With today's introduction of the Galaxy Watch4, we're getting our first in-depth look at exactly what Google and Samsung have been working on together. While the initial announcement at I/O in May was exciting, finally getting a glimpse of Wear OS 3 in action feels like a breath of fresh air compared to its current state. With Samsung's latest wearables shipping in just a couple of weeks, the future of Android smartwatches is finally here, and there are plenty of reasons to get excited.

The new Wear OS is chock full of features worth looking forward to, but the underlying platform itself is also far better than anything you can buy today. The Galaxy Watch4 launches apps 30 percent faster than previous wearables, with a more efficient setup process and up to 40 hours of battery life on a single charge. Those factors alone pull Wear OS into competition with both Samsung's previous Tizen-based gadgets and, more importantly, the Apple Watch, which has held its crown as one of the best smartwatches on the market for years, even as its development has stagnated.

To that end, Google is also working to improve the actual utility of its watches. It's not enough that Wear OS is faster and less power-hungry — wearables need to justify their existence alongside your smartphone as an additional purchase. A perfect example of this is the new YouTube Music app, initially announced a few months ago. Not only does it include offline listening directly from your watch — something the Apple Watch version can't do — but it also bundles the service's Smart Downloads feature, which will keep an always-changing list of available songs on your wrist without any action on your part.

It's a significant shift in Google's strategy. After it brought a YouTube Music app to Apple's smartwatch last year without any announcement of an Android counterpart, it seemed as though the company had given up on wearables completely. But nearly a year later, Google is finally focusing on its own smartphone audience, even delivering an improved experience compared to what's accessible with an iPhone.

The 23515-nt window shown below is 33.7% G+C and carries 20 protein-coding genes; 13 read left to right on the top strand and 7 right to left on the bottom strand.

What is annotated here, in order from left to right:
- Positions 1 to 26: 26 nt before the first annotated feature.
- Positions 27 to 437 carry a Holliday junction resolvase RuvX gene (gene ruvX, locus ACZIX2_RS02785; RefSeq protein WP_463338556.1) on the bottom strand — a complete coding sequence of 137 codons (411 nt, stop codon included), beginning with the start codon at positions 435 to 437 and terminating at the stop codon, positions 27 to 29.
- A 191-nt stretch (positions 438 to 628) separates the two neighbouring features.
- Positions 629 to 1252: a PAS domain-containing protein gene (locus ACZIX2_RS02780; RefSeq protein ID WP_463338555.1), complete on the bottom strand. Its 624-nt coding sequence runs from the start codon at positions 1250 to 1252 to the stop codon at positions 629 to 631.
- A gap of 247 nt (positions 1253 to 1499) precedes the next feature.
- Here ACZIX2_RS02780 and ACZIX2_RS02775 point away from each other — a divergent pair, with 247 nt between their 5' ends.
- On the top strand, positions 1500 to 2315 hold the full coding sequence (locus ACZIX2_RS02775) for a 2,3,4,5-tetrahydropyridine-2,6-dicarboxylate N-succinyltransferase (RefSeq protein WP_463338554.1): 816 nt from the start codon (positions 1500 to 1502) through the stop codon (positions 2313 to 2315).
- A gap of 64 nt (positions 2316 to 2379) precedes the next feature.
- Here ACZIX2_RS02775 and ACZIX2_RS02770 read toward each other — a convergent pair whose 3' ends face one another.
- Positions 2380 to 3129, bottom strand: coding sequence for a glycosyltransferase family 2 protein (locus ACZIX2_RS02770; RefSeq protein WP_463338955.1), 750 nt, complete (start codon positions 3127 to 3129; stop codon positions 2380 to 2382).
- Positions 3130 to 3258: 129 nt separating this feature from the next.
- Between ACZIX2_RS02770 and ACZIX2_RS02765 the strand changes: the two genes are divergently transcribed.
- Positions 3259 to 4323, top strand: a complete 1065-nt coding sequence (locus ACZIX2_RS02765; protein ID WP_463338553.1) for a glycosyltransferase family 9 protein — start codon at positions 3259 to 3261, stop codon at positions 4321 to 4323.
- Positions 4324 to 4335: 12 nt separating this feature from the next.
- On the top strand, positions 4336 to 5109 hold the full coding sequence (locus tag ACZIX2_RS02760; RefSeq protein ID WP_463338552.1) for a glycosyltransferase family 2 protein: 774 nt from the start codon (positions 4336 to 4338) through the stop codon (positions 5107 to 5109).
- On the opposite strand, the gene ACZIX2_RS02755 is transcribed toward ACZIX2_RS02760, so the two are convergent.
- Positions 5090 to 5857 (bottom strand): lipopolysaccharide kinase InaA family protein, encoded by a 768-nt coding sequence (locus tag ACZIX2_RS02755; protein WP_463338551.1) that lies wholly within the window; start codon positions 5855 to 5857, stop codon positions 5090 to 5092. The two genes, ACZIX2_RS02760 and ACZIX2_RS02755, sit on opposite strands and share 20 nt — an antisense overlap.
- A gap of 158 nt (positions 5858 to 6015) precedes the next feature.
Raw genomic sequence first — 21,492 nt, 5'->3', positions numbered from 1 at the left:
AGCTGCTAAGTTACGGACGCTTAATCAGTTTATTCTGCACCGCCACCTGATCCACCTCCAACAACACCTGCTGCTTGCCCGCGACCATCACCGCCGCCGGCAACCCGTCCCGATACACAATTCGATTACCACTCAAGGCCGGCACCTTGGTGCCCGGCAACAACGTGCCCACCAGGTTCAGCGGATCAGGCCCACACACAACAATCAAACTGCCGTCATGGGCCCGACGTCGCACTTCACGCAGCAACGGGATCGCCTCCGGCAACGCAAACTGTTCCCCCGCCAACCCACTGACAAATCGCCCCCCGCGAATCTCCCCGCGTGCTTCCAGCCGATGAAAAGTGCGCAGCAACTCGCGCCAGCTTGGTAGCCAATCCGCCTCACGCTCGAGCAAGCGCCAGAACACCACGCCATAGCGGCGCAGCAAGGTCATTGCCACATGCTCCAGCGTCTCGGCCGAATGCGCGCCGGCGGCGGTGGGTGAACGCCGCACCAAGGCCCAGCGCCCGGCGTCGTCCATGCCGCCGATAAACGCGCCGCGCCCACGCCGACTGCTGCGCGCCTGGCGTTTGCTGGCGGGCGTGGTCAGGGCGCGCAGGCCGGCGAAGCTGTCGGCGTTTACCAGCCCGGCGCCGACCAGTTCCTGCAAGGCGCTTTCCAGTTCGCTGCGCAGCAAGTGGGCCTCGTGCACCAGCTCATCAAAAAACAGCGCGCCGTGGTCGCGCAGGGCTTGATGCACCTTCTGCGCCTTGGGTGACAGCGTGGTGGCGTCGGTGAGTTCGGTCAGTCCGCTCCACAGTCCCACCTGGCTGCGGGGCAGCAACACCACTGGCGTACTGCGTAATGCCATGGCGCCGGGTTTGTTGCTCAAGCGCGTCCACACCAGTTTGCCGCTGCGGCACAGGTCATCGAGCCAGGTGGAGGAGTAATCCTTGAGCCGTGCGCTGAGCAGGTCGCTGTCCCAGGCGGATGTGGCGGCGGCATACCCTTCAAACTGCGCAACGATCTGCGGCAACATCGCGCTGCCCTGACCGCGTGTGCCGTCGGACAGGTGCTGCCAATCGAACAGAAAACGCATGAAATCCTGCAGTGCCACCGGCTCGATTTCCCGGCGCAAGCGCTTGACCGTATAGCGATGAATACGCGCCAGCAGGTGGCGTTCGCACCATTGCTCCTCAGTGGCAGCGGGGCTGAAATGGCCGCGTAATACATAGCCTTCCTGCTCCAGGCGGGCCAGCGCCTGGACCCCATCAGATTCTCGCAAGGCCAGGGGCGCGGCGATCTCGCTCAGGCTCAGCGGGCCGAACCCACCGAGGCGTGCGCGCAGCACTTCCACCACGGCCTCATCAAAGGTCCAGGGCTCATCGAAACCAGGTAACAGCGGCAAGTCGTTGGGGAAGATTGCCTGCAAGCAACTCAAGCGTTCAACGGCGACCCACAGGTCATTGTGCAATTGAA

And these enhancements aren't just limited to music. Maps on Wear OS syncs directly with your phone, all while sending turn-by-turn directions to your wrist for walking, cycling, and driving. Messages has been streamlined to better perform without your phone nearby. Google Pay is getting an all-new look with larger card icons, along with support for 16 new countries for contactless payments whenever you're on the go. And recent enhancements to the Play Store make it easier to discover and download all sorts of third-party applications.

Even the core look of Wear OS has been tweaked, with new Material You elements spread throughout the UI of certain apps (though, of course, Samsung's gadgets will keep its One UI skin revealed earlier this summer). Tiles are a major part of Google's smartwatch plans as well, sporting a complete visual refresh and extending API access to third-party apps for the first time.

There are still a few questions lingering around Wear OS 3. The handful of existing watches that have planned upgrades won't receive it until sometime next year, and we don't know well how it'll perform on older hardware. To help make up for that gap, some of these features — including the revamped Pay app with wider availability, Messages app, and tiles — will come to Wear OS 2 in the coming weeks. But as Google attempts to relaunch its wearable platform basically from scratch, these signs seem promising. The Galaxy Watch4 is just a couple of weeks away from being widely available for purchase, ushering in a whole new generation of Android smartwatches. And for the first time in a long time, Wear OS feels like an exciting and evolving platform actually worth your attention.

Availability info

Updated to include information on some of these features being made available to current Wear OS watches in the coming weeks.